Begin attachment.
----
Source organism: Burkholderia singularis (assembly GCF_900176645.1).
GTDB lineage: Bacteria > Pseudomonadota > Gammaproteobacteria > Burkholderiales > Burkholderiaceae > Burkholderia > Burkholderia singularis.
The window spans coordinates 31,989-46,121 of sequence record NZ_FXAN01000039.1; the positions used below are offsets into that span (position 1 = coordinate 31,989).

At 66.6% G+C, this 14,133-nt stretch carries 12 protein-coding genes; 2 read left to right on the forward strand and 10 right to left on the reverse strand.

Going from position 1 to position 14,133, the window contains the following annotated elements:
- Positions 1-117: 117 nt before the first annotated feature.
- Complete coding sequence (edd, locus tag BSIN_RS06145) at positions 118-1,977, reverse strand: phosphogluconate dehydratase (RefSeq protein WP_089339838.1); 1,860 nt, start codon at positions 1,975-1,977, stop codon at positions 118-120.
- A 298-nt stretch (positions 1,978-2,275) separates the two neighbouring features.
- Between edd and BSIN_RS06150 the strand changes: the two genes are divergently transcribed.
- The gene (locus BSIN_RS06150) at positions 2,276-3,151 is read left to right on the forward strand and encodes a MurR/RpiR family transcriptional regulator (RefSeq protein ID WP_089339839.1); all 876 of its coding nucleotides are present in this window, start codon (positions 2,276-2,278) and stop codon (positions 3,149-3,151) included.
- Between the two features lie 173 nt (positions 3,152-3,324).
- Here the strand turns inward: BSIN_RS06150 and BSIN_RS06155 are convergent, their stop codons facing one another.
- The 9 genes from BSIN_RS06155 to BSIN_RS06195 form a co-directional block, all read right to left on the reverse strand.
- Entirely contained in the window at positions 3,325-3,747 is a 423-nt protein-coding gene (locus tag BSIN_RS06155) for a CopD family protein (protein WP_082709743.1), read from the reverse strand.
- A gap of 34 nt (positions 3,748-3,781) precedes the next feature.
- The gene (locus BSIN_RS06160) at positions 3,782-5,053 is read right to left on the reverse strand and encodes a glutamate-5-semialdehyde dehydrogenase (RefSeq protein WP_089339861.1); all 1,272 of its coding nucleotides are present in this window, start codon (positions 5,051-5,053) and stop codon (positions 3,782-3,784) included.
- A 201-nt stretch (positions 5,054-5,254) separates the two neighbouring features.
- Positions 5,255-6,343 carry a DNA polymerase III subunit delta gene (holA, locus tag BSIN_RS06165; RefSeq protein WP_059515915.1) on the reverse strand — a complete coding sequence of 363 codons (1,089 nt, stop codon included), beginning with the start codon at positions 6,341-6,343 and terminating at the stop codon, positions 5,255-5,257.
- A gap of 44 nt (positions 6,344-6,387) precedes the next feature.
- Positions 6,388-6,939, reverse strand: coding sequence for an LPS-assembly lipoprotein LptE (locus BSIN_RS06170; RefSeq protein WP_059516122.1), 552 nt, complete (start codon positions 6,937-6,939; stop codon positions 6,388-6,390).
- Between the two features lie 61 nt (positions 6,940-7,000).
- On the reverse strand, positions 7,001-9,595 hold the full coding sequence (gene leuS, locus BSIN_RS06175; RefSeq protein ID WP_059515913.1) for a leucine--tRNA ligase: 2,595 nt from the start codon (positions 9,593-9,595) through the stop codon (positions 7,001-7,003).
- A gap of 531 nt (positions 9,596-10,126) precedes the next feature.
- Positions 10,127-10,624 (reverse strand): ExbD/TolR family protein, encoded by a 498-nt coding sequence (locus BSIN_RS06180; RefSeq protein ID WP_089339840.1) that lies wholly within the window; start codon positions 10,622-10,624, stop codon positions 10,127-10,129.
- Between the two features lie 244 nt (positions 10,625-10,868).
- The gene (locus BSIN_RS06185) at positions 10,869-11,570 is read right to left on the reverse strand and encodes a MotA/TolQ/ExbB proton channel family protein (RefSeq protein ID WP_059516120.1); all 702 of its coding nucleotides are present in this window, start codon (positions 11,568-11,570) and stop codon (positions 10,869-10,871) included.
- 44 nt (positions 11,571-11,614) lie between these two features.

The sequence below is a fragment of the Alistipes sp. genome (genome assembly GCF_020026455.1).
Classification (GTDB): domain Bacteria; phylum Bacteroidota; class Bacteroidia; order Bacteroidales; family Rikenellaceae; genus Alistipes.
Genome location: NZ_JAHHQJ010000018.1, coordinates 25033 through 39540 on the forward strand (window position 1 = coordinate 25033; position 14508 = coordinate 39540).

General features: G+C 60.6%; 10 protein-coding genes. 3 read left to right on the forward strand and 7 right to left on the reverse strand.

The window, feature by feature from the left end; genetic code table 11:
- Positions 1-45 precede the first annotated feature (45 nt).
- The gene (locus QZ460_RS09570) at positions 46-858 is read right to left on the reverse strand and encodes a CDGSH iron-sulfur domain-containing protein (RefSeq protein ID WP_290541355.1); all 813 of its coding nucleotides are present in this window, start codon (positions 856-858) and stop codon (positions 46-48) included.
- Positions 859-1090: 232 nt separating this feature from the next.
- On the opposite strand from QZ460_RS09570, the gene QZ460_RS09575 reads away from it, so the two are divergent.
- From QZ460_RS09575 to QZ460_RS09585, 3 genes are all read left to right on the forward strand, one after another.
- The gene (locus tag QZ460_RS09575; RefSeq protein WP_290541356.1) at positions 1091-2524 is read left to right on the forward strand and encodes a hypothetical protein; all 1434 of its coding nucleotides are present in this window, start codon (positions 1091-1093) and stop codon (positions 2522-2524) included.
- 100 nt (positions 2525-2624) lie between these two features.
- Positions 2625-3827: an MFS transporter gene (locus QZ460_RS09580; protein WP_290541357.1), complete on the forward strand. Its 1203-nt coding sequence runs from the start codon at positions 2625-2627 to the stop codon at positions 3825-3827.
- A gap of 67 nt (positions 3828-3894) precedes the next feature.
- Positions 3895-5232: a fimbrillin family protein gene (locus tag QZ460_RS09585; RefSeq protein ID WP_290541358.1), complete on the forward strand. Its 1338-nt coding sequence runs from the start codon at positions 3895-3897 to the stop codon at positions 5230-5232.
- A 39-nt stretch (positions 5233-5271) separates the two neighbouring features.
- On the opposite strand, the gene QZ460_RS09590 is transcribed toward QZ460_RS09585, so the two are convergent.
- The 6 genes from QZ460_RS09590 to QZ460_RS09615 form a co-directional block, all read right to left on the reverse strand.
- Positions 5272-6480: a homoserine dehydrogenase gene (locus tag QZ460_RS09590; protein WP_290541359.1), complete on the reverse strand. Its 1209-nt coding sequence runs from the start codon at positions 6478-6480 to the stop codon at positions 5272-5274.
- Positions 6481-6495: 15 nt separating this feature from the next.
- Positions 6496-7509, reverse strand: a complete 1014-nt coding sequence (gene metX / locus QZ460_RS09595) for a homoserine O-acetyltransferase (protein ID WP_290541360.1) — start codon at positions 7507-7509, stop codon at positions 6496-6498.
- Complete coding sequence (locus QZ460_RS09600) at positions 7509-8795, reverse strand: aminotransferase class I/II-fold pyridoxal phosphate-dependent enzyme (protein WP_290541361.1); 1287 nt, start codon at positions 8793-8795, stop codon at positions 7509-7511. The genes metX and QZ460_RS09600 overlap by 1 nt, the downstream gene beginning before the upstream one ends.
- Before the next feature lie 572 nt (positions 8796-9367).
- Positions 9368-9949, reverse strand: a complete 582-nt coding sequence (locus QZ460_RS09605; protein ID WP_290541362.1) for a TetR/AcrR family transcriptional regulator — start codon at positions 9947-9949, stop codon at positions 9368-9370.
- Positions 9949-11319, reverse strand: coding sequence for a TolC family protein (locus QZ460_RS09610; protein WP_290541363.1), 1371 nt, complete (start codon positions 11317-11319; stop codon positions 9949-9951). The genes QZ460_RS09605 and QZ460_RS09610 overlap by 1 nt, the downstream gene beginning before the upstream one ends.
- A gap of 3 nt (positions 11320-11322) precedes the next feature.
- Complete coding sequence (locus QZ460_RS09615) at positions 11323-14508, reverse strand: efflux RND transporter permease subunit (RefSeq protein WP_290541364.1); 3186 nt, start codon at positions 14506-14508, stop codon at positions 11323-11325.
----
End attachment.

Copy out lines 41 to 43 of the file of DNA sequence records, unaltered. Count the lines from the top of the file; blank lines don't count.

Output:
- A gap of 67 nt (positions 3828-3894) precedes the next feature.
- Positions 3895-5232: a fimbrillin family protein gene (locus tag QZ460_RS09585; RefSeq protein ID WP_290541358.1), complete on the forward strand. Its 1338-nt coding sequence runs from the start codon at positions 3895-3897 to the stop codon at positions 5230-5232.
- A 39-nt stretch (positions 5233-5271) separates the two neighbouring features.